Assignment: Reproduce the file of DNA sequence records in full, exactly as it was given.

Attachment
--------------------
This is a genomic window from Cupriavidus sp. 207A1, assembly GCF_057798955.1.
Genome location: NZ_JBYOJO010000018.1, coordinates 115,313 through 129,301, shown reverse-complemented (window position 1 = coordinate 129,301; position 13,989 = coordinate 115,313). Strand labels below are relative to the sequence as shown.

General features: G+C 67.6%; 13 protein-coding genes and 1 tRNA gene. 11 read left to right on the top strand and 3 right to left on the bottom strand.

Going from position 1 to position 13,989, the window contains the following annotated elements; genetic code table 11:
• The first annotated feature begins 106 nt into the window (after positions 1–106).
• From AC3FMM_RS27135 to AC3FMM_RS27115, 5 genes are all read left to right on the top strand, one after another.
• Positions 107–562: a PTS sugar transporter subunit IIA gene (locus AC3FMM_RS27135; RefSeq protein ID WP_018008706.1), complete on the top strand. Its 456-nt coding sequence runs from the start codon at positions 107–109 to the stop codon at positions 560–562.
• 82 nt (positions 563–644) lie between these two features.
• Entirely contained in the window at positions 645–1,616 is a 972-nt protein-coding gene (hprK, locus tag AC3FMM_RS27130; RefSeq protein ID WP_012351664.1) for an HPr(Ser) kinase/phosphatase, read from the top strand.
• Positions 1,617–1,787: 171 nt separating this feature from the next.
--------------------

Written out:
This is a genomic window from Cupriavidus sp. 207A1, assembly GCF_057798955.1.
Genome location: NZ_JBYOJO010000018.1, coordinates 115,313 through 129,301, shown reverse-complemented (window position 1 = coordinate 129,301; position 13,989 = coordinate 115,313). Strand labels below are relative to the sequence as shown.

General features: G+C 67.6%; 13 protein-coding genes and 1 tRNA gene. 11 read left to right on the top strand and 3 right to left on the bottom strand.

Going from position 1 to position 13,989, the window contains the following annotated elements; genetic code table 11:
• The first annotated feature begins 106 nt into the window (after positions 1–106).
• From AC3FMM_RS27135 to AC3FMM_RS27115, 5 genes are all read left to right on the top strand, one after another.
• Positions 107–562: a PTS sugar transporter subunit IIA gene (locus AC3FMM_RS27135; RefSeq protein ID WP_018008706.1), complete on the top strand. Its 456-nt coding sequence runs from the start codon at positions 107–109 to the stop codon at positions 560–562.
• 82 nt (positions 563–644) lie between these two features.
• Entirely contained in the window at positions 645–1,616 is a 972-nt protein-coding gene (hprK, locus tag AC3FMM_RS27130; RefSeq protein ID WP_012351664.1) for an HPr(Ser) kinase/phosphatase, read from the top strand.
• Positions 1,617–1,787: 171 nt separating this feature from the next.